The Federal Emergency Management Agency (FEMA) has released a long-awaited study detailing archaic building codes' impact on communities. The report concludes that 65 percent of counties and municipalities in the United States have not adopted modern building codes. These communities incur an additional $1.6 billion a year in property damage due to flooding, strong winds, and earthquakes – costs that could be averted altogether if building codes were up-to-date.
The report aims to persuade communities to adopt and enforce more robust building codes and provides ammunition to fight against opponents of building code adoption, including builders who argue that higher standards are cost-prohibitive.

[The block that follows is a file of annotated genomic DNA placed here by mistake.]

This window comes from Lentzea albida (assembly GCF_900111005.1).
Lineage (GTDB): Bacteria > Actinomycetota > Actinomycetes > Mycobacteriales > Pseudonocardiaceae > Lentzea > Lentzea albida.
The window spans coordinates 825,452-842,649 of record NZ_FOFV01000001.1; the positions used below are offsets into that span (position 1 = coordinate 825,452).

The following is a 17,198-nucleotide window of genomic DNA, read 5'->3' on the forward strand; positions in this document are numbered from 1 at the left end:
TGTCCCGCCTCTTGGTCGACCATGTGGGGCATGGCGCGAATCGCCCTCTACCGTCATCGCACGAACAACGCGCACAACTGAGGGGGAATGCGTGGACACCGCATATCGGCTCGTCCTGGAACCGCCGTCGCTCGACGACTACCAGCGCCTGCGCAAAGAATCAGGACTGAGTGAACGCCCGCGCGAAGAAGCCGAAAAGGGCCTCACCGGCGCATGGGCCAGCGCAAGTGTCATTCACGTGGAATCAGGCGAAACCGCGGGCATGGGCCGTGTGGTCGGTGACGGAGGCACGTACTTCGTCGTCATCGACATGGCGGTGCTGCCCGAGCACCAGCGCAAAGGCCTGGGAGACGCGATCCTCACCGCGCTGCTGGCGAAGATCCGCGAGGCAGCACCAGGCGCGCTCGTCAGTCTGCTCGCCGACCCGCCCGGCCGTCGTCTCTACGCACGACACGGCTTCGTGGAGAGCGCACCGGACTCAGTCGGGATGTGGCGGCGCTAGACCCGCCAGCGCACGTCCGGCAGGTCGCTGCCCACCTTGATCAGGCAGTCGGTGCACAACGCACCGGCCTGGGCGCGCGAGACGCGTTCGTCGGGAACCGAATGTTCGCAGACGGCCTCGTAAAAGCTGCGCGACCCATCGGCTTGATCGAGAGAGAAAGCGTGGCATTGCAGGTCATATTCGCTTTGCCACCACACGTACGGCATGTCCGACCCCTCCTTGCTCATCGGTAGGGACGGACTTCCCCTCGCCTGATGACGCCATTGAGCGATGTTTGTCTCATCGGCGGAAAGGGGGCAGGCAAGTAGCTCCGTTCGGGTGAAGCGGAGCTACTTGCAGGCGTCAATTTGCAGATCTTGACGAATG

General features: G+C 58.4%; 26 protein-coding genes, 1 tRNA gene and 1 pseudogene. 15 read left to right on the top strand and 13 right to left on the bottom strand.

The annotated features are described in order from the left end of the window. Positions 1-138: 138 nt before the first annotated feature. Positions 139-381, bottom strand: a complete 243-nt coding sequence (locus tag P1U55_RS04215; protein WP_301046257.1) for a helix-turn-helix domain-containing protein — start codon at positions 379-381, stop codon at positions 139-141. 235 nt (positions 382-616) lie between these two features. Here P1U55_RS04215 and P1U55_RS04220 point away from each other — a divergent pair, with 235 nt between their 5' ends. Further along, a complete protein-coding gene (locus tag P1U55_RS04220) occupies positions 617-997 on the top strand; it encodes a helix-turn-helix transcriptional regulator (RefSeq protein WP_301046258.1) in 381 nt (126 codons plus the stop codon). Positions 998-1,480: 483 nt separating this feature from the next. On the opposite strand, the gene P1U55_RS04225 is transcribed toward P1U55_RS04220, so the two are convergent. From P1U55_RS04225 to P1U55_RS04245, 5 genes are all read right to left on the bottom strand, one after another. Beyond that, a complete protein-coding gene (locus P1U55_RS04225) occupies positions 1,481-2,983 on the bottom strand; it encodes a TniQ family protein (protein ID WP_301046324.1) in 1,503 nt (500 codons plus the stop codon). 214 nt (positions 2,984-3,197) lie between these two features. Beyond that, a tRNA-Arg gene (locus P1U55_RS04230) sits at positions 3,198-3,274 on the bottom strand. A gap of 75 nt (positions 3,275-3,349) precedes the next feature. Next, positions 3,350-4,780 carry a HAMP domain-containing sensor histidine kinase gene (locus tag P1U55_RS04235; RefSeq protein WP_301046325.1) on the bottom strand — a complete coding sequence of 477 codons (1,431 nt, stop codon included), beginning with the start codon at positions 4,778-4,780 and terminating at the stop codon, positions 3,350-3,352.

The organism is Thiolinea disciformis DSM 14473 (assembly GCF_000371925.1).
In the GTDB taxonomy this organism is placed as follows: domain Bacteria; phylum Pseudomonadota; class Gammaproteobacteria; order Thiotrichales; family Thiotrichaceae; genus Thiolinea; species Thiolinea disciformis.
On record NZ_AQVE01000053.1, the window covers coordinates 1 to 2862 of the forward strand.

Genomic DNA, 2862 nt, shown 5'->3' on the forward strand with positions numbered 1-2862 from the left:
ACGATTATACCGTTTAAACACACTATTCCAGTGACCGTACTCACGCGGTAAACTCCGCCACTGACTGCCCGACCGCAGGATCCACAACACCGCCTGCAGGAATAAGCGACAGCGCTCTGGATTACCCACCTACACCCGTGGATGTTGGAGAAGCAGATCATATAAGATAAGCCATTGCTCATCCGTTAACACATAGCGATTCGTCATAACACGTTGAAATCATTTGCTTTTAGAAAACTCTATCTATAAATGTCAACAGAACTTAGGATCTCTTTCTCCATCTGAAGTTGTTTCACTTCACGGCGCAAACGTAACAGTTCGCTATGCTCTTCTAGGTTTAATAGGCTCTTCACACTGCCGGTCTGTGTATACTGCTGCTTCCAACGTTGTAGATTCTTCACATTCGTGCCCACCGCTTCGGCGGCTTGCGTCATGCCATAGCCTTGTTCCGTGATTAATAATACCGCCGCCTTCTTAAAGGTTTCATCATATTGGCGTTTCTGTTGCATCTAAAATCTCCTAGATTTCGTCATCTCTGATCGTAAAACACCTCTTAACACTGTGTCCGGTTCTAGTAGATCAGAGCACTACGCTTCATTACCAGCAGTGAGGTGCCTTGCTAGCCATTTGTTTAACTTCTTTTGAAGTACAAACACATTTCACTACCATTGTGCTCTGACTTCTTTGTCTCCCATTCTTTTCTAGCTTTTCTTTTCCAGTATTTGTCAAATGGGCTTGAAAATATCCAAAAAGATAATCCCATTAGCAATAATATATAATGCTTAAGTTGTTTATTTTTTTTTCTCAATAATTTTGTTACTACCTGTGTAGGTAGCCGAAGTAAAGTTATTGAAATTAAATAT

According to FEMA, the cost of strengthening a new construction home against natural disasters is minimal compared with the overall cost of construction. The agency estimates that hurricane safeguards add $4,500 in additional costs to a $300,000 home but would avert $48,000 in damage over 30 years.
"This is the most comprehensive study that has been done to date that considers the loss-avoidance benefits of building code adoption," said International Code Council Vice President Gabe Maser. "The question is now whether policymakers are ready to take these findings to heart and act on them."